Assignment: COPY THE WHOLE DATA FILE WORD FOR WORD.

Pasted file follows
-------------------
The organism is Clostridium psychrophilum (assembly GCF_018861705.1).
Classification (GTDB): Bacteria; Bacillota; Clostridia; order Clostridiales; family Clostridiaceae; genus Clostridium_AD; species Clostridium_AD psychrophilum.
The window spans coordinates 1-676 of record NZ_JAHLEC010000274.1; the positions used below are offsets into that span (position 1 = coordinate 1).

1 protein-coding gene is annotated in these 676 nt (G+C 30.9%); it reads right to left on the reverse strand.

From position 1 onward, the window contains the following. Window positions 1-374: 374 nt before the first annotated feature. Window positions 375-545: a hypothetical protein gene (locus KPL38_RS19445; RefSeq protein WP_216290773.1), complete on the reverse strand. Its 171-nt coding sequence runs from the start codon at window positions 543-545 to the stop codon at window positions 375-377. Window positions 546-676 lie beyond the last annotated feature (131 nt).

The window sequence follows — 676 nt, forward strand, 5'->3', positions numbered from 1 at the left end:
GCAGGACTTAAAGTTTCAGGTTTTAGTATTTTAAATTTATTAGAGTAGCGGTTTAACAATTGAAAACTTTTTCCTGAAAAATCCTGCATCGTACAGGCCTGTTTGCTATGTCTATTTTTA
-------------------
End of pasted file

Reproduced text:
The organism is Clostridium psychrophilum (assembly GCF_018861705.1).
Classification (GTDB): Bacteria; Bacillota; Clostridia; order Clostridiales; family Clostridiaceae; genus Clostridium_AD; species Clostridium_AD psychrophilum.
The window spans coordinates 1-676 of record NZ_JAHLEC010000274.1; the positions used below are offsets into that span (position 1 = coordinate 1).

1 protein-coding gene is annotated in these 676 nt (G+C 30.9%); it reads right to left on the reverse strand.

From position 1 onward, the window contains the following. Window positions 1-374: 374 nt before the first annotated feature. Window positions 375-545: a hypothetical protein gene (locus KPL38_RS19445; RefSeq protein WP_216290773.1), complete on the reverse strand. Its 171-nt coding sequence runs from the start codon at window positions 543-545 to the stop codon at window positions 375-377. Window positions 546-676 lie beyond the last annotated feature (131 nt).

The window sequence follows — 676 nt, forward strand, 5'->3', positions numbered from 1 at the left end:
GCAGGACTTAAAGTTTCAGGTTTTAGTATTTTAAATTTATTAGAGTAGCGGTTTAACAATTGAAAACTTTTTCCTGAAAAATCCTGCATCGTACAGGCCTGTTTGCTATGTCTATTTTTA